We are reluctant to appear to preempt the responsibilities of both the Appeals Board and the Joint Negotiating Committee. We therefore will not say that, when the regulations allow an appeal from a decision on a request for "clarification", the Appeals Board is beyond the bounds of arbitrability in considering it. Sheet Metal cites the provision (see note 4, supra) saying that denial of an appeal does not foreclose an appeal "on a similar case in the future." From this, it concludes that an appeal is foreclosed on the same case in the present. But to say that because the Appeals Board will hear similar cases in the future, it will not entertain appeals from decisions on requests for reconsideration or clarification is to construe two regulations as having an internal inconsistency. Whatever the merits, it is clear that this is the kind of procedural question which should be left to the arbitrator (or, in this case, the system of arbitration) to decide. John Wiley & Sons, Inc. v. Livingston, 1964, 376 U.S. 543, 557, 11 L. Ed. 2d 898, 84 S. Ct. 909.
Neither will we say that the Appeals Board was guilty of "infidelity" or abuse of power in trying to resolve a dispute by using a broader lens than that provided by the parties. If the purpose of the Appeals Board is to resolve disputes and improve relations between unions, we cannot deny it at least the same room for creative adjustment which an arbitrator between management and labor possesses.7 Even appellate courts have power, on occasion, to note issues beyond those presented by the parties, in the interest of doing justice, e.g., Fed. R. Civ. P. 52. A fortiori, we should not impose a narrower latitude on what should be a broader-ranging search for a workable result. On a matter no less important to the parties we have said, "Questions of arbitrability are not automatically resolved in the employer's favor by invoking the term 'jurisdiction'. . . . Arbitrators, however, even as courts, Fauntleroy v. Lum, 1908, 210 U.S. 230, 52 L. Ed. 1039, 28 S. Ct. 641, have 'jurisdiction' to decide erroneously." Trailways of New England, Inc. v. Amalgamated Association, 1 Cir., 1965, 343 F.2d 815, 818, cert. denied, 382 U.S. 879, 86 S. Ct. 164, 15 L. Ed. 2d 120.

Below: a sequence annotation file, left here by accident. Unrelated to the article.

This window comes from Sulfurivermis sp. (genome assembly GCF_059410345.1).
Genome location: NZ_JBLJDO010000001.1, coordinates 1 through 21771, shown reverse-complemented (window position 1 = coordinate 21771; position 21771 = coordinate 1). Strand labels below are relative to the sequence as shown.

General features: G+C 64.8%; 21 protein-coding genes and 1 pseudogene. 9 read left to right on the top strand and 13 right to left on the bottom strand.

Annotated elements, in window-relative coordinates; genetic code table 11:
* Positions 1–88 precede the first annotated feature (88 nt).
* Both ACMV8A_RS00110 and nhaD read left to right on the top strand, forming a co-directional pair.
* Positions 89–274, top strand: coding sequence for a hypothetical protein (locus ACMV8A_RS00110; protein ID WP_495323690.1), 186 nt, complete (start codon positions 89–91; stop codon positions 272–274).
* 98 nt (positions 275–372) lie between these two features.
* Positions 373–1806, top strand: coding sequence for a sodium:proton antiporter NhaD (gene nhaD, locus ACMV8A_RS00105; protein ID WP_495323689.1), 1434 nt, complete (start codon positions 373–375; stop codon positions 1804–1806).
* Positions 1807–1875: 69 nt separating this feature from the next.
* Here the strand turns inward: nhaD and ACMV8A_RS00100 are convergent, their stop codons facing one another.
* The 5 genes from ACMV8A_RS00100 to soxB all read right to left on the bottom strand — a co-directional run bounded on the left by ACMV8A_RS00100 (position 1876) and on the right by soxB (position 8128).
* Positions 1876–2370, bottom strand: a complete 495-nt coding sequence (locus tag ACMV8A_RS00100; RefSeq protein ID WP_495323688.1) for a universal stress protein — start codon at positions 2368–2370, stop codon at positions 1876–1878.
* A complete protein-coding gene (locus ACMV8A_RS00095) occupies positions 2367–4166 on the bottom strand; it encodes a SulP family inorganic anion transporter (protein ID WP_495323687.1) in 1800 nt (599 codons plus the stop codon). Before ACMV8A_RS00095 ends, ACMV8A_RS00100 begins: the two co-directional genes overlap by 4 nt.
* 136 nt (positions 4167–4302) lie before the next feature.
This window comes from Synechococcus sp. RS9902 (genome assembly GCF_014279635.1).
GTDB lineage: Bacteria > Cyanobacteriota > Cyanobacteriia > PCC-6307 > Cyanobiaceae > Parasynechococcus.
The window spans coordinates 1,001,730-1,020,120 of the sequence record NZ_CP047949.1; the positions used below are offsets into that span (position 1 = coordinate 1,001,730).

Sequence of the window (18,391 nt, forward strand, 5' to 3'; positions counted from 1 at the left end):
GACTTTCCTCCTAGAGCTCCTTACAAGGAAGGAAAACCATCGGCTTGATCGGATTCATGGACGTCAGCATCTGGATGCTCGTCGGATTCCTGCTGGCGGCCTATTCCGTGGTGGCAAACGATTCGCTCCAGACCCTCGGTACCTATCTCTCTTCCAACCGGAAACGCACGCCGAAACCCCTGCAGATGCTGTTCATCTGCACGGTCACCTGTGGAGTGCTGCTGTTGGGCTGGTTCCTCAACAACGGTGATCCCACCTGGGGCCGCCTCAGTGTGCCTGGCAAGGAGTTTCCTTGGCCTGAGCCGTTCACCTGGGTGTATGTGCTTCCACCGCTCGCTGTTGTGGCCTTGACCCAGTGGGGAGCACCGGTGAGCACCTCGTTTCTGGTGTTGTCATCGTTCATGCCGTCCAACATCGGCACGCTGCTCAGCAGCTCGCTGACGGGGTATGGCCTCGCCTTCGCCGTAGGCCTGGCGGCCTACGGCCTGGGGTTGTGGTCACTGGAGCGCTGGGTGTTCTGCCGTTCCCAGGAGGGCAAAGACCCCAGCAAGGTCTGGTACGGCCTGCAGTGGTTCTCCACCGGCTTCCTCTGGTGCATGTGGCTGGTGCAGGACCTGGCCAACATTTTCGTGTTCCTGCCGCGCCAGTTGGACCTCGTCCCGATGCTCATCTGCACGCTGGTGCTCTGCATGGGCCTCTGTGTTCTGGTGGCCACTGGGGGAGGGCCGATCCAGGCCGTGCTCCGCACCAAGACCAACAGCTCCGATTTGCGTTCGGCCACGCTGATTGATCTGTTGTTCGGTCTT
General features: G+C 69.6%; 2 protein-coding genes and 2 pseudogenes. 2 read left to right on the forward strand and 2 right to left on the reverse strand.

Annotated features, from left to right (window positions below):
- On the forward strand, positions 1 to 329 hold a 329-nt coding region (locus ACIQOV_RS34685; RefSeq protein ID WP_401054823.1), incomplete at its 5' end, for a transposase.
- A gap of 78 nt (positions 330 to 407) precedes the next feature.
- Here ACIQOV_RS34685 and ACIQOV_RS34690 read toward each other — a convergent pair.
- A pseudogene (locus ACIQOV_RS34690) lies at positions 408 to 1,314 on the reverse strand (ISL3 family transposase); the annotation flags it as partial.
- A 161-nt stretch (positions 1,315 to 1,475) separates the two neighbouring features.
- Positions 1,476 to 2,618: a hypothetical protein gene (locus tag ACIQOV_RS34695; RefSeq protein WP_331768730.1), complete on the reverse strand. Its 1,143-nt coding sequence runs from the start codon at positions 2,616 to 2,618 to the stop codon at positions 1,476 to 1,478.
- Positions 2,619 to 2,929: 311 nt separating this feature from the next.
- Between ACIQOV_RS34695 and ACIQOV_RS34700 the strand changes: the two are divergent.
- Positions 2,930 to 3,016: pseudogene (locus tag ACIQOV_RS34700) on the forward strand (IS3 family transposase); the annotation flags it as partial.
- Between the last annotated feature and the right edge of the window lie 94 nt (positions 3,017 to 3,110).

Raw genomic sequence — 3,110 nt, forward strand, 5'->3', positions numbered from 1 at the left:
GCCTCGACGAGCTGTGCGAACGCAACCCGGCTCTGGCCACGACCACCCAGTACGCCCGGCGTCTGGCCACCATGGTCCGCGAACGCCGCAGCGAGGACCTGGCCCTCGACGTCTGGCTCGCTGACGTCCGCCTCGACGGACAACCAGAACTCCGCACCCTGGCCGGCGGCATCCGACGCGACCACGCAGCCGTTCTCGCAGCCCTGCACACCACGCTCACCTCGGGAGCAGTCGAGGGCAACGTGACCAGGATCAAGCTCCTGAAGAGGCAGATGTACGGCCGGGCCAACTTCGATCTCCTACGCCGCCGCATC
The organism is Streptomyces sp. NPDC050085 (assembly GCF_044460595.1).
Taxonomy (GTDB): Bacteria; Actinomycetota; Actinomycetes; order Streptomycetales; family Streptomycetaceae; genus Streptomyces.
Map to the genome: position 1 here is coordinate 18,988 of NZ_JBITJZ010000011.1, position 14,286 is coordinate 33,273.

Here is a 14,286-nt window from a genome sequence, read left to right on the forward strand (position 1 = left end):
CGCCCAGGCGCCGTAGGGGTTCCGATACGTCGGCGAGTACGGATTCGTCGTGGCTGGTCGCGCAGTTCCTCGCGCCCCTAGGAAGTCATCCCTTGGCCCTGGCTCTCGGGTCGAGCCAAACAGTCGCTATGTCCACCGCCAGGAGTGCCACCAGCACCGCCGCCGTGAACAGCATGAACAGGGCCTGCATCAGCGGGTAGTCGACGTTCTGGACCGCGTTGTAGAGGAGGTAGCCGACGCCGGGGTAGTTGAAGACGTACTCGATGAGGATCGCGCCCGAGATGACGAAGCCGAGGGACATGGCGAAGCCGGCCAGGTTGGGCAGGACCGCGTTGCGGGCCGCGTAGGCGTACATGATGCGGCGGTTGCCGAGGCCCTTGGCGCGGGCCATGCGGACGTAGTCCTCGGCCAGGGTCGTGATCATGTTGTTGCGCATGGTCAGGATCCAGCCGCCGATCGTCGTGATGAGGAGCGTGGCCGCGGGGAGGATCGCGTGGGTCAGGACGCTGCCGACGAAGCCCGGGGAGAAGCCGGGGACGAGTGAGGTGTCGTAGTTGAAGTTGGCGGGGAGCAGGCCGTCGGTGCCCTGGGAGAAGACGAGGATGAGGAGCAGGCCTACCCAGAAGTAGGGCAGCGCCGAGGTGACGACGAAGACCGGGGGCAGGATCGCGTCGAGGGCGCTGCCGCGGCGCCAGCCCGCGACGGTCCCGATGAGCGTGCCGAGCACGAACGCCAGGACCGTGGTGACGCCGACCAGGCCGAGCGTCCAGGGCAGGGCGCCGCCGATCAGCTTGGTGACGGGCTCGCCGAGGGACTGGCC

The final argument against the validity of the Appeals Board decision is that, while it appeared to be final on August 12, any vestige of finality was removed by the subsequent reference to the Joint Negotiating Committee. Sheet Metal draws from this "state of suspended animation" the conclusion that it is entitled to have the Boston Board decision of April 27 complied with and the agreement with Bateson reactivated at least until such time "as a bona fide final decision is issued".
We have some sympathy with Sheet Metal on this point, for the Appeals Board has not made it crystal clear what it considers to be the state of its decision. Acting in obvious good faith it has sought to build confidence in its future operations by asking policy guidance for its action in "the type of circumstances involved in the present situation," so that any question of its authority be resolved. It would, we think, have been better practice to have made more clear the distinction between deciding a case before it and devising rules and procedures to cover anticipated situations in the future.